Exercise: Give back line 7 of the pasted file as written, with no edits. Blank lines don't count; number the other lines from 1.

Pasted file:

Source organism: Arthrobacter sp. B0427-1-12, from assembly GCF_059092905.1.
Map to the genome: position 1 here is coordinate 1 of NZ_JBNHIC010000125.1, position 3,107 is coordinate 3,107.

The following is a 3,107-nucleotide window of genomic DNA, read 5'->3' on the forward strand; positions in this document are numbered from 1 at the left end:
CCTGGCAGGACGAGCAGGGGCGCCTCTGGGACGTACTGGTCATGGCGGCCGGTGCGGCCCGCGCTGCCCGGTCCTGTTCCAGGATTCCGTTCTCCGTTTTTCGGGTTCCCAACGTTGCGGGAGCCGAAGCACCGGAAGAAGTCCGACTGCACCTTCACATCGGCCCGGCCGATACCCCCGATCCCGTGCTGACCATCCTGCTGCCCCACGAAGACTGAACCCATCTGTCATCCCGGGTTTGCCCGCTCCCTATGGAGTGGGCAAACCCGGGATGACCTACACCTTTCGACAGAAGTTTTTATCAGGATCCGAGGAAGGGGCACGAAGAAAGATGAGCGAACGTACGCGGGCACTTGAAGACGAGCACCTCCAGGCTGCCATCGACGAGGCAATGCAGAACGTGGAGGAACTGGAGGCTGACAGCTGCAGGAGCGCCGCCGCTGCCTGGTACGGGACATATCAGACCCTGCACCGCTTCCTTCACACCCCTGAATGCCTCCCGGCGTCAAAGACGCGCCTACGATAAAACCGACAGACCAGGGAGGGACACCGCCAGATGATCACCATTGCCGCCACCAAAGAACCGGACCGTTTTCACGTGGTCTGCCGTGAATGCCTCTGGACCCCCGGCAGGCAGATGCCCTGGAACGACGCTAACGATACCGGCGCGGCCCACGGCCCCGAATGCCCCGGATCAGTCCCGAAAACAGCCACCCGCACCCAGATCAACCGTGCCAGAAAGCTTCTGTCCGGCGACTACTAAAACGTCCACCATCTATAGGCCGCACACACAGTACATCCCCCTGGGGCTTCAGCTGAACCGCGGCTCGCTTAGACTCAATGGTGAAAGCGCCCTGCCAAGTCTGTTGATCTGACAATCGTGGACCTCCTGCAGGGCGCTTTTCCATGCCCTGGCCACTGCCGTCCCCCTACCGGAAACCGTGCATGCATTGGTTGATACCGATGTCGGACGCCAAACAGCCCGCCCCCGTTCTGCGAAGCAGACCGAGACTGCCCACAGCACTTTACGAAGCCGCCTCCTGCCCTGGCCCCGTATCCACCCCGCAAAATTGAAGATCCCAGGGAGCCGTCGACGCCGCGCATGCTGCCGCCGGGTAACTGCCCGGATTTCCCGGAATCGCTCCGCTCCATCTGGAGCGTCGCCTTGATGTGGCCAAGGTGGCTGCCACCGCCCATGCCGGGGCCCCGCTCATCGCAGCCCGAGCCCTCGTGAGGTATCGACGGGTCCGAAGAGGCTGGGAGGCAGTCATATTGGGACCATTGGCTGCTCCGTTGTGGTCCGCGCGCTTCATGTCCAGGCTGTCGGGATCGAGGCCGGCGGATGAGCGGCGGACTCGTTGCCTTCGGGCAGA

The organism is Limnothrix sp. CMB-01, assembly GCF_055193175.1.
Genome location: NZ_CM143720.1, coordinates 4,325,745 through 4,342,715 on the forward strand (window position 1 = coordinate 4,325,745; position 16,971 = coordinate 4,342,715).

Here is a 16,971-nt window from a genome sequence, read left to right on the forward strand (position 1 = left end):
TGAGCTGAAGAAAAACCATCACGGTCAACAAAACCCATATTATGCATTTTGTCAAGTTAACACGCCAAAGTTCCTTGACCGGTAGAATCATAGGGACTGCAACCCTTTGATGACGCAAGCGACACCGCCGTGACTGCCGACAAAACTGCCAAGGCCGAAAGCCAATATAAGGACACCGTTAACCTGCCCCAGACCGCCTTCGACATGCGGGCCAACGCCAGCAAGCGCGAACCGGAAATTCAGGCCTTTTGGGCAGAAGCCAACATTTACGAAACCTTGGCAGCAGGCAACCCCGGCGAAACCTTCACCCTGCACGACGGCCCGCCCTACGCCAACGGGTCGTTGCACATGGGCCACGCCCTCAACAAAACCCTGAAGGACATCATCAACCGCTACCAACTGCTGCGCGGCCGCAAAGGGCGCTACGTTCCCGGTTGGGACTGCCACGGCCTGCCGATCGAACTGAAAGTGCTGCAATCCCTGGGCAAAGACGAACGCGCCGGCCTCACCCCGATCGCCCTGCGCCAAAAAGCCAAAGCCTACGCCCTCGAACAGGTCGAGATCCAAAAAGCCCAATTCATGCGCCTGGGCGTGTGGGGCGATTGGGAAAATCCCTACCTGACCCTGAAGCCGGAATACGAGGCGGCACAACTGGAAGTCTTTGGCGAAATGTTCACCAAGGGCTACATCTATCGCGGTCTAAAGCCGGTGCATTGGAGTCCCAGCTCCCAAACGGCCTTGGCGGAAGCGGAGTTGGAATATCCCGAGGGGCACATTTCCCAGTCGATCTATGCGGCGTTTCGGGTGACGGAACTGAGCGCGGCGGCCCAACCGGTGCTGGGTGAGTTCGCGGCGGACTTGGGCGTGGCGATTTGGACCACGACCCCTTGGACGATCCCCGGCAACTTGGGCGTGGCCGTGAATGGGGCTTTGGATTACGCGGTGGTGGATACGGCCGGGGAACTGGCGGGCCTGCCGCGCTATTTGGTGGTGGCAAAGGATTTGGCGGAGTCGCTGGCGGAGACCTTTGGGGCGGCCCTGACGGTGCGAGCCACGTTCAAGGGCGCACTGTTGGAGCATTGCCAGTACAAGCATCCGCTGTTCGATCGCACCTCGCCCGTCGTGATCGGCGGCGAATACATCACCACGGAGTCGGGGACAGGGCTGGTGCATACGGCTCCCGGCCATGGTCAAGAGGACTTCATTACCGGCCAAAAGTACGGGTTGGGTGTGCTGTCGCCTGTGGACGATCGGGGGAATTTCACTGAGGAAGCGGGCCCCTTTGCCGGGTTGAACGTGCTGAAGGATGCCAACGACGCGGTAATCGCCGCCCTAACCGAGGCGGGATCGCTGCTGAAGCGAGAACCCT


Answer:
Here is a 16,971-nt window from a genome sequence, read left to right on the forward strand (position 1 = left end):